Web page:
Social Responsibility – Being a Social Samaritan

People around globe

To be a Social Samaritan means to demonstrate your social conscience and be compelled to help society and social groups. This competency is called “Social Responsibility”. Social Responsibility is that moral compass directing your behavior toward promoting the greater good of others.

A good example of Social Responsibility is to do fund raising projects for charities or to help out at social events as a volunteer. To me, being on the organizing committee of an annual neighborhood get-together is also a sign of Social Responsibility, though on the local level.

Whether for one person or for all of mankind, your contribution matters! Not only for others but also for yourself. If you are one of those who thrive while contributing, your social activity will bring you a deep sense of fulfillment and inner worth. I have had this experience helping out my son with his projects for WWF. Being engaged in social activities allows you to train different skills. For example, being the president of a tennis club will give you a chance to practice your leadership skills. Another advantage is to build relationships with people who are involved in the same social activity. Maybe these relationships will help you in the future.

As with all competencies of Emotional Intelligence, finding the golden mean is the key!

 

Overloaded hand white flagBeing too high on Social Responsibility

If you are involved in too many social projects, you may be overloaded with too many responsibilities, which can take a toll on the quality of your work or personal well-being. Be mindful that you don’t engage in helping others as an escape from things that need to be fixed in your own life. The “Best Intentions” strategy will help you there:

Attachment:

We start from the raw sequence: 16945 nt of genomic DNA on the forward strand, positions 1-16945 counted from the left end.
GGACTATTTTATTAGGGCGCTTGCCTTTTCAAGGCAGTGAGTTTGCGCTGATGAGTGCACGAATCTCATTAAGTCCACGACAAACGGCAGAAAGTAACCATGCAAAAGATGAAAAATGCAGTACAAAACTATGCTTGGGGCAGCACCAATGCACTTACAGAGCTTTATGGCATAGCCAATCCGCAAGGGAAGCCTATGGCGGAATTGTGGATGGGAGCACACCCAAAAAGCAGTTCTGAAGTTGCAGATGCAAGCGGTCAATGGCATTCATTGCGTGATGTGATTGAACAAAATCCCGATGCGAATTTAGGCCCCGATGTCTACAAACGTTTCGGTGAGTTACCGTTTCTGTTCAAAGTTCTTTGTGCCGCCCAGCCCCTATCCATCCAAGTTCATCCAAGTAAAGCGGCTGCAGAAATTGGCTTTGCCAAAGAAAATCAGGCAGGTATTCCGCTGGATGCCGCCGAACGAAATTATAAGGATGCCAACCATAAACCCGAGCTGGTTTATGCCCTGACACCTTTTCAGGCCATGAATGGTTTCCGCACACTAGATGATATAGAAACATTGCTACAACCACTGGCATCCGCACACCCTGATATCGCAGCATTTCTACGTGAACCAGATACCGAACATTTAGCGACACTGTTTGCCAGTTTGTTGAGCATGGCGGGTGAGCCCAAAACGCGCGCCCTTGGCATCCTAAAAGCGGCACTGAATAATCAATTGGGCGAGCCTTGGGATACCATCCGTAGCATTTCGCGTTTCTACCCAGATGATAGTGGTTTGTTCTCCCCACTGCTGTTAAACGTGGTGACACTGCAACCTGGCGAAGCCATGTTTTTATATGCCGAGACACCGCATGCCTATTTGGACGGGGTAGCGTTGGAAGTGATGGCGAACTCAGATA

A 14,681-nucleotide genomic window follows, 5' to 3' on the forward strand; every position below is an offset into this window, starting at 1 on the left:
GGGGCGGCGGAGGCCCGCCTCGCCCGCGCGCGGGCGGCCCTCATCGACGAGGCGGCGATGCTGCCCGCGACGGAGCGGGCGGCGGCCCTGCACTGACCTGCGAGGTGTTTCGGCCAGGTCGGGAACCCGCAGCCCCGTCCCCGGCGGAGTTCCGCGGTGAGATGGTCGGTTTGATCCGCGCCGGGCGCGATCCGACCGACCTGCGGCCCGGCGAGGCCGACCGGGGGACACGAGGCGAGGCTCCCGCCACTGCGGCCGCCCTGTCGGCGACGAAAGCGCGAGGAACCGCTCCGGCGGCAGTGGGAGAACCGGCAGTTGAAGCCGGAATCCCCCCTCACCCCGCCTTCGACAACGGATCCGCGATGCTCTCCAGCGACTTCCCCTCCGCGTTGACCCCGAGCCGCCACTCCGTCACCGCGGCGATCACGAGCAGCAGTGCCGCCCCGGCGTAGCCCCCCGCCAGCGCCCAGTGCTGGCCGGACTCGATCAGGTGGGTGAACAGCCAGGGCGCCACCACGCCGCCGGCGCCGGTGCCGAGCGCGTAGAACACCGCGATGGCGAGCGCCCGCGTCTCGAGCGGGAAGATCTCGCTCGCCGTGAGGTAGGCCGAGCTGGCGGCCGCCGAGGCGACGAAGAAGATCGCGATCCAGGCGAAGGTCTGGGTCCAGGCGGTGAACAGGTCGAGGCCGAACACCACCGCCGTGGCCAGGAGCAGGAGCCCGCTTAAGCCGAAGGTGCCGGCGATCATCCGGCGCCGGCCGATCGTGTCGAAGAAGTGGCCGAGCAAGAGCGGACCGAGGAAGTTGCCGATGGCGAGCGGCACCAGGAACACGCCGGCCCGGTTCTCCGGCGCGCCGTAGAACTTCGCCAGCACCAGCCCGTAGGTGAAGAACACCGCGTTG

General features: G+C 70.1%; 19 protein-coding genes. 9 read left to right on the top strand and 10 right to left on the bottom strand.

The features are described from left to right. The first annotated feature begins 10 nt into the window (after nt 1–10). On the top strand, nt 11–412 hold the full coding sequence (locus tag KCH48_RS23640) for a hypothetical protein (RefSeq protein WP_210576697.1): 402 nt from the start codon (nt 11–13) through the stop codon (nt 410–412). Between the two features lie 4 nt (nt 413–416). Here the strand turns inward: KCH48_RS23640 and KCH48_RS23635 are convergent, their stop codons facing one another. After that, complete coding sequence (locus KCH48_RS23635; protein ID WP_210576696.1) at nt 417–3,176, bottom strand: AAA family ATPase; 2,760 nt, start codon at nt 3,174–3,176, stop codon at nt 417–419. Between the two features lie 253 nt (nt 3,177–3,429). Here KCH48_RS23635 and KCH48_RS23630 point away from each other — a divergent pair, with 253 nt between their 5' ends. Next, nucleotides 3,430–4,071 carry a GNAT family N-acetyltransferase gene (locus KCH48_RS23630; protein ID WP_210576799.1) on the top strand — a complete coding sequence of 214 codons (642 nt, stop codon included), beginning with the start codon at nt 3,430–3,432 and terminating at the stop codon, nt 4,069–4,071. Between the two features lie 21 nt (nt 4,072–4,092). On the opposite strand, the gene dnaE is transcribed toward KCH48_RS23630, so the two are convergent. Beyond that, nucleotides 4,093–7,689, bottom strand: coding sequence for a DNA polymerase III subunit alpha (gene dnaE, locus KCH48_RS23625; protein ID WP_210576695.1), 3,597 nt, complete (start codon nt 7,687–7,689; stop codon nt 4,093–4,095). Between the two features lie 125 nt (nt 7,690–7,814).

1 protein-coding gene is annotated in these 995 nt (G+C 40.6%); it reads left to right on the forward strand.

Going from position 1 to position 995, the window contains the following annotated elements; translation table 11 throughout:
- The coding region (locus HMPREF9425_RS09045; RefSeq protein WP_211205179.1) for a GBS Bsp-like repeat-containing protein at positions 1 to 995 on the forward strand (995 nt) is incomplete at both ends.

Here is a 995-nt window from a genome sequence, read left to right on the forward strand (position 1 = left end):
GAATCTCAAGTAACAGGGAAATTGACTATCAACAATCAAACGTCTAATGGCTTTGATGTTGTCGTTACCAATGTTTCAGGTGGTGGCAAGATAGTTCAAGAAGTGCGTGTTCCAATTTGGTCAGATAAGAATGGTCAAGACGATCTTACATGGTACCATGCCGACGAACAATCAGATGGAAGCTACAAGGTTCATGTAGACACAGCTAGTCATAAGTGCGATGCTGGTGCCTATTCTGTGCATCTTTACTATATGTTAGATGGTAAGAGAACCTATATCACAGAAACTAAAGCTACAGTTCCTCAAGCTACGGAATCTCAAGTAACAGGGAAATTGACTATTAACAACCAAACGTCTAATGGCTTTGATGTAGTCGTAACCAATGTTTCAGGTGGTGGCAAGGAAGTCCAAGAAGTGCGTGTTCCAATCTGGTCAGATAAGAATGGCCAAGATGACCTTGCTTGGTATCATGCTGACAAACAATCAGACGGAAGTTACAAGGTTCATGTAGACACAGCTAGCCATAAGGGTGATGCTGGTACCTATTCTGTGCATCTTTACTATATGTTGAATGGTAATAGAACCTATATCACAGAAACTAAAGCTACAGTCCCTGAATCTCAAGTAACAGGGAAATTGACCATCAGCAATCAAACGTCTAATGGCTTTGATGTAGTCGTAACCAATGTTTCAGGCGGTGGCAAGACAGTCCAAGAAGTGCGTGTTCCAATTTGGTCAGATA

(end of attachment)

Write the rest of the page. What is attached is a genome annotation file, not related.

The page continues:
Check in with yourself to ensure that you are not avoiding your current emotional state by focusing solely on helping others.

- Ask someone close to you (e.g., family or close friends) to describe what your intentions to help look like from their perspective. Others may be able to see the real motives behind even the best intentions.

- If you are overly involved to the point that your personal well-being is neglected or you are placing unrealistic expectations on your friends, family, or colleagues for their social or corporate involvement, it may be time to reflect on the motives behind your desire to help others.

Presents flyingWhen you are too low on Social Responsibility

By avoiding any social work you might miss an opportunity to discover and unleash your potential as well as enrich yourself by contributing to others. Compare your social engagement with the ceremony that goes with giving a present. Do you agree that we experience joy while choosing, wrapping and presenting a gift? Social work is making a gift to more than one person. The strategy of “Taking the Initiative” can help you there:

Identify two or three charities, nonprofit organizations, or causes to which you feel a connection.

- While brainstorming, record several activities that you can engage in to help at least one of these organizations. Write down what outcomes you expect to see from engaging in each activity. Ensure that these outcomes benefit the organizations or people and aren’t just about making yourself feel good.

- Create a plan and a time frame and if possible, share these details with someone who can hold you accountable to follow through on them.

Be Emotionally Smart by Being a Social Samaritan!